First Trip to South Korea

Last month I went to Jeju Island, South Korea, to report on the World Conservation Congress. I’d been to Asia once before—on a trip to Vietnam, Cambodia, and Thailand—but I’d never thought about going to Korea. So I really didn’t know what to expect (and, I’m ashamed to say, I hadn’t seen the Gangham style video before I left!)

I’m glad that my introduction to Korea was on Jeju, a small volcanic island about an hour’s flight south of Seoul. For one thing, it was gorgeous—people call it the Korean Hawaii, with its pretty coastlines and craggy coasts. It also has some awesome natural wonders, including Asia’s longest asia tube, Manjanggul (below)—which I walked a mile of—and some volcanic craters that you can hike. The above picture is of Jeongbang Waterfall.

The convention center was the nicest I’ve worked in, with a view of the coast; a cafeteria with hearty, homemade Korean food; and a culture market, which gave visitors an idea of where they were. I enjoyed trying on some Korean garb (below) at the culture market.

Most of the people I met were very gracious—especially when I left my iPhone at a 7-Eleven. I’d snapped a picture of some curious-looking coffee drinks, then absentmindedly left it on the table. I didn’t realize it was missing until I was at the conference center, and miraculously a woman at the registration desk called my hostel owner, asked him to walk across the street to the 7-Eleven, and get the phone from the employee, who had found it and kept it. I’m not sure if that would have happened anywhere else!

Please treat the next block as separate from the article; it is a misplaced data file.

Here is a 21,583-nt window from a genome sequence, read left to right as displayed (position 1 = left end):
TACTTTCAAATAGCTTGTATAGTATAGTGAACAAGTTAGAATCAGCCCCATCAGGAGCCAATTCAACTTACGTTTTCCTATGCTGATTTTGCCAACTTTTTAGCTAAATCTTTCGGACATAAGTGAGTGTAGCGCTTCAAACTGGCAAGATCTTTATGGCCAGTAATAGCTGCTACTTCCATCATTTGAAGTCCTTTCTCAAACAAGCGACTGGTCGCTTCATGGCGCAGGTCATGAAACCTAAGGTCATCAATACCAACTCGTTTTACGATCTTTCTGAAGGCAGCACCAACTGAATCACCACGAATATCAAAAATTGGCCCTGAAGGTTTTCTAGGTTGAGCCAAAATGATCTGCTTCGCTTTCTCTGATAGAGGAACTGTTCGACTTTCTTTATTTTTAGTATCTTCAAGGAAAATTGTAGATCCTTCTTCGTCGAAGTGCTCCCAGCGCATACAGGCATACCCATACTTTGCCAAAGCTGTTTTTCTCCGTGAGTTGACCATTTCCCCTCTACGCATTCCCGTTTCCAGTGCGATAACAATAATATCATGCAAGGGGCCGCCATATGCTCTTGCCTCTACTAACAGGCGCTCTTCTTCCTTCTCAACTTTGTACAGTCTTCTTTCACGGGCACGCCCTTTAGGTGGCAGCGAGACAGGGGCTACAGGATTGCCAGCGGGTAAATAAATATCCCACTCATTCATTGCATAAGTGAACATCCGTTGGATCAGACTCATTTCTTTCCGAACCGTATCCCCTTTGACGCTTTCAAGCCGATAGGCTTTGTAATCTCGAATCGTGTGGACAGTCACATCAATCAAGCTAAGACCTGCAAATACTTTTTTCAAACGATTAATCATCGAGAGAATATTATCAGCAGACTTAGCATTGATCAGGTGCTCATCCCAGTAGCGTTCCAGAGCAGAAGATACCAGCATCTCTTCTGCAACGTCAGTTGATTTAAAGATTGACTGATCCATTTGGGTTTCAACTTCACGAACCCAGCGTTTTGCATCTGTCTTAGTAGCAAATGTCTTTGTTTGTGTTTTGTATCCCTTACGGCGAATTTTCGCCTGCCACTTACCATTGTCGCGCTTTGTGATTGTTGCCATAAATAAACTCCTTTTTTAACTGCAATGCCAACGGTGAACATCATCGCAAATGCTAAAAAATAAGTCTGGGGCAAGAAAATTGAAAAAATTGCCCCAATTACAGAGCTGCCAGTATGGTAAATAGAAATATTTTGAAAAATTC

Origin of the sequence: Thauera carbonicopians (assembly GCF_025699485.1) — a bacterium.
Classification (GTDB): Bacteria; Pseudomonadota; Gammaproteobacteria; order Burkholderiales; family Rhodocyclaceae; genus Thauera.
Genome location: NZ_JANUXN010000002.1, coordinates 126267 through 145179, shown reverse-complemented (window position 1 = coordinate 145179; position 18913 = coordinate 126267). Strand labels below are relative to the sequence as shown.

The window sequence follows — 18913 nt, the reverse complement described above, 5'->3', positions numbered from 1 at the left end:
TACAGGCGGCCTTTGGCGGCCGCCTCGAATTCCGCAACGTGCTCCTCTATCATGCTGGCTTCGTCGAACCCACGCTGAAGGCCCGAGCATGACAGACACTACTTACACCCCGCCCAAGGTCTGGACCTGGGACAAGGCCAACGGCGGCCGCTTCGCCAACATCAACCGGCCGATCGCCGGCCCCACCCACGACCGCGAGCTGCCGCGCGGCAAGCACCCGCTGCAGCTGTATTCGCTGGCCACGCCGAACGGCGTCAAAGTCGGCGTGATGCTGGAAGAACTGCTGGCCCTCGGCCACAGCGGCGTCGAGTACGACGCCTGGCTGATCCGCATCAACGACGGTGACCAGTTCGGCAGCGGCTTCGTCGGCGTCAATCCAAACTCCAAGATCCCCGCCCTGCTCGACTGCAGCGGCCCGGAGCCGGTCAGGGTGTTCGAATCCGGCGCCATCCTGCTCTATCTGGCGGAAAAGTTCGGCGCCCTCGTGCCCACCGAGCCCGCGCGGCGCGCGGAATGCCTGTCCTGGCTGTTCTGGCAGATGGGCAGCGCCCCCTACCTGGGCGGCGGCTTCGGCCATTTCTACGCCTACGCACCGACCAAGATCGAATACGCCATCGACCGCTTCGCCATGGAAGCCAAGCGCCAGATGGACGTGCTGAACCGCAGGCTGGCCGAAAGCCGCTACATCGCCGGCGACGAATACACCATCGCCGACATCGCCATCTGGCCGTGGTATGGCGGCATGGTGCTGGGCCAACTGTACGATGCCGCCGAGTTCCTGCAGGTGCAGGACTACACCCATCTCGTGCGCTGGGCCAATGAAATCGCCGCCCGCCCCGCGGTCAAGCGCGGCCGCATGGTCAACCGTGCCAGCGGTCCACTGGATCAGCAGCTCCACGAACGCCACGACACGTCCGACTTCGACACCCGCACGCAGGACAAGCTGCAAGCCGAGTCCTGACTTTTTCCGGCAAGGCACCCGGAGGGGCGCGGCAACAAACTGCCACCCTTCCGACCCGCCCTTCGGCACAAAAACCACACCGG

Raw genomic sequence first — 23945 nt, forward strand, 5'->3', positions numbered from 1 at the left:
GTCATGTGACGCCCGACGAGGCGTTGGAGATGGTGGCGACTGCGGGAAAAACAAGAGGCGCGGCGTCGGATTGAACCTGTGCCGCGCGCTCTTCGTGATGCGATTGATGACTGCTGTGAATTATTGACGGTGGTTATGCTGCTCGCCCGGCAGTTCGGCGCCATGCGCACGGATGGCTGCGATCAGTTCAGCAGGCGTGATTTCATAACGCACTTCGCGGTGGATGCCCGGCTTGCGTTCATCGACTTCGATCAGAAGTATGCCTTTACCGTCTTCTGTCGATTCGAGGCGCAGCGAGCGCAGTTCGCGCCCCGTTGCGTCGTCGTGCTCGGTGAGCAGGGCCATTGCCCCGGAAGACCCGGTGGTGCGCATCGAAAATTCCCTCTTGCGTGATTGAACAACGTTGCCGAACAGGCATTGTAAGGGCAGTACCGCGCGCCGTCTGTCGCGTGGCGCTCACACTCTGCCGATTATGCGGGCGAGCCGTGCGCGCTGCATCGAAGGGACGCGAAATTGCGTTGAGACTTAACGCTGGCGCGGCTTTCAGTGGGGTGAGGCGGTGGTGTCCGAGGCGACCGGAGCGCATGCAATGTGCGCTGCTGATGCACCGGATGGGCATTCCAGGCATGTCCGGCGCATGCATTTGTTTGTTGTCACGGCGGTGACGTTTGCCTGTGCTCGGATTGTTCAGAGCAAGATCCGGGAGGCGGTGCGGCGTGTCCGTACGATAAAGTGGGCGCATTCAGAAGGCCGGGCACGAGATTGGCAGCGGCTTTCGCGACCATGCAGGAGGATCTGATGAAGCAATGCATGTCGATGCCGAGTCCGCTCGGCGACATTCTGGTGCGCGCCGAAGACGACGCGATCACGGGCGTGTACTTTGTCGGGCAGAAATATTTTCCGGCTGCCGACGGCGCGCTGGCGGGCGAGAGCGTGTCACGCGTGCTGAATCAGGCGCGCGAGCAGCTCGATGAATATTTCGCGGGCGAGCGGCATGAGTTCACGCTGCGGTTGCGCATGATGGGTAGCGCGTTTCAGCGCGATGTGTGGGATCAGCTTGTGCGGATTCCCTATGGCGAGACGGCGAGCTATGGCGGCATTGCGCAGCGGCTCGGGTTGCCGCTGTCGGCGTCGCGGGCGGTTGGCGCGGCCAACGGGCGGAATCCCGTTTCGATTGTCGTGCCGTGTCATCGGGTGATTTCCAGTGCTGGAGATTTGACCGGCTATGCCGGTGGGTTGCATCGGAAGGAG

I had one day to spend in Seoul, which reminded me of New York. I saw some of the royal palaces (including Gyeongbokgung Palace, below) and explored a few of the street markets. I was happy to see that South Koreans are as obsessed with coffee shops as I am, although I have to say that a sweet potato latte is probably the grossest coffee drink I’ve ever had!

My next long trip is stateside—to Texas, where I’m excited about camping at Big Bend National Park, one of the country’s least visited parks.

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